It occurred to me this morning that there are two paths to happiness: satisfy others and satisfy yourself.

Most people are familiar with the first path, this comes in the form of positive feedback and praise from others.  It is most easily achieved when it is possible to know what will satisfy others and and providing this satisfaction.  Unfortunately the outward expression of these needs, desire, is not always an accurate reflection of what will satisfy so knowing how to fulfill this in ourselves, let alone others, is not as easy as it may seem.

The other necessity for happiness through satisfying others is a feedback loop.  This is the mechanism in which the satisfaction you have delivered is communicated back to its origin, pleasing its creator.  In situations where you are in direct contact with those you wish to satisfy this is simple, however in many cases there are several layers in-between and this stretches the loop; in some cases, severing it completely.

While satisfying others has its challenges, the second option, satisfying yourself can be even more difficult.

To achieve happiness through satisfying yourself you first must understand the difference between need and desire.  In the case of satisfying others this can at first be ambiguous, however through repeated attempts it becomes apparent what others need by observing their reactions and learning to discard unsubstantiated desires.  In the case of yourself however, it is difficult to do the same because of a lack of objectivity regarding the internal states of the subject.  The result is and increased potential for “beating the dead horse”; relentlessly pursuing something which you are certain will eventually provide satisfaction much longer than would be pursued when attempting to satisfy others.

Another common pitfall to the satisfying yourself path is high standards.  Most people interested in satisfying anyone commonly hold themselves to impossibly high standards.  Those who believe they do not simply haven’t looked hard enough into their own self-image, at some level, the expectations of oneself tend to exceed what is reasonable.  The only remedy I am aware of for this is to reduce the granularity of these expectations.  For example, if you are unsatisfied with your general level of accomplishment in learning a new skill, divide the larger measurement of the skill into smaller accomplishments and approach each with vigor, on an individual basis and if these are not completed to your satisfaction, repeat them until satisfaction is achieved.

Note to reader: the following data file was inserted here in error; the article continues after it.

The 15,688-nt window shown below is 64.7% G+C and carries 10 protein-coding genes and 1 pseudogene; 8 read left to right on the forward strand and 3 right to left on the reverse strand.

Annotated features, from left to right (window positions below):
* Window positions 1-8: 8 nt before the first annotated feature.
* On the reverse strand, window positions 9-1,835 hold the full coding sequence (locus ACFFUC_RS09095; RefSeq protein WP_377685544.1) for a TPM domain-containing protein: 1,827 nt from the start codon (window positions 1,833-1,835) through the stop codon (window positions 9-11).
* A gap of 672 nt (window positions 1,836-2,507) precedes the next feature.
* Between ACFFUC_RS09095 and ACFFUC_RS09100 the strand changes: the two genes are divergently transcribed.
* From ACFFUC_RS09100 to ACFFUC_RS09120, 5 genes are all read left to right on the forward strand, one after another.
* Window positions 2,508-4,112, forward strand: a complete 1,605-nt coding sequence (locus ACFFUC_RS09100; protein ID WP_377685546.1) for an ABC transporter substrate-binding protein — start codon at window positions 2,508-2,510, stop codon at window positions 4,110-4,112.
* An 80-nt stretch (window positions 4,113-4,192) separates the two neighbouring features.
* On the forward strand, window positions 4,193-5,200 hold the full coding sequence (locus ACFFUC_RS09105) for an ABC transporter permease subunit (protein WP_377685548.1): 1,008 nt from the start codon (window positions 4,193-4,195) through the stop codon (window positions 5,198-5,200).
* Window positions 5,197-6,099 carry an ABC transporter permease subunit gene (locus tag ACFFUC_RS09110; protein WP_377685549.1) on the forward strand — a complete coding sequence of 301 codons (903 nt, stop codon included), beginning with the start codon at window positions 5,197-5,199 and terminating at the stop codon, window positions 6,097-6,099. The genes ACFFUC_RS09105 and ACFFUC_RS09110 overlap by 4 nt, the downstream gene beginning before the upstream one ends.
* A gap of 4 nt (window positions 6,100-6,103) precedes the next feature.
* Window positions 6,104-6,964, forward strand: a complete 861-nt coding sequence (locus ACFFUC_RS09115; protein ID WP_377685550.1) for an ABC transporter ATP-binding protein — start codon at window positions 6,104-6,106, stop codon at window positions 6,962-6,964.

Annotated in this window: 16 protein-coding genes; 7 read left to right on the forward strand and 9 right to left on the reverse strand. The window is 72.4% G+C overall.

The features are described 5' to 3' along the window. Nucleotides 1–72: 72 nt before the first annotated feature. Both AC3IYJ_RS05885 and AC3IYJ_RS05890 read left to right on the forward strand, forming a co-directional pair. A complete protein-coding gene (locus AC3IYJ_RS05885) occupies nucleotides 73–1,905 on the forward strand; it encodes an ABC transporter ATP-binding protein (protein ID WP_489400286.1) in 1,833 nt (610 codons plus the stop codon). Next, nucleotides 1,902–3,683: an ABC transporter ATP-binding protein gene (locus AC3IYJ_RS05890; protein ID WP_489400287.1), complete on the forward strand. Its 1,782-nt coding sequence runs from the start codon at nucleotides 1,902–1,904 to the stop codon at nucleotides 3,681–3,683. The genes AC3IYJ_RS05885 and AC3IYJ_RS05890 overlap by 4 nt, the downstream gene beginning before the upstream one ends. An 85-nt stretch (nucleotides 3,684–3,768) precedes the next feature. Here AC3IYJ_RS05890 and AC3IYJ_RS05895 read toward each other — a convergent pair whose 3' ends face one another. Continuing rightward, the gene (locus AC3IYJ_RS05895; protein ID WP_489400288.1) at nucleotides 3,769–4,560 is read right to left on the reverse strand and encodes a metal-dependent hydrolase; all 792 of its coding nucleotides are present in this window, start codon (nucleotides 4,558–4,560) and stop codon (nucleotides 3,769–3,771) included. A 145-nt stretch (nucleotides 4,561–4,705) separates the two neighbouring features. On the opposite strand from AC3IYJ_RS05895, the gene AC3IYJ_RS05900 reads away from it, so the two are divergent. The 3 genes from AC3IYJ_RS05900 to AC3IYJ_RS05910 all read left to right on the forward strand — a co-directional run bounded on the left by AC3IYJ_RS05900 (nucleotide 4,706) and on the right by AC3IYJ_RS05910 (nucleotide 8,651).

Regardless of these considerations, happiness through satisfying yourself has one distinct advantage over happiness through satisfying others and that is the element of control.  Happiness through satisfying others requires knowledge of the others needs, the opportunity to experiment with the others to determine the relationship between their needs and desires,  a functioning feedback loop and of course the initial desire to satisfy others in the first place.  Happiness through satisfying yourself however eliminates the external factors necessary to achieve the goal.  With it come alternate challenges however these can be tackled through a combination of diligence and tenacity, coupled with self-examination and runaway-process checks to prevent beating the dead horse.

I’ll conclude with a third option, happiness through satisfying yourself and others.  In an environment where the requirements of both happiness through satisfying yourself and happiness through satisfying others are met, or the attainment of these requirements are within your control, this third option may be the best choice.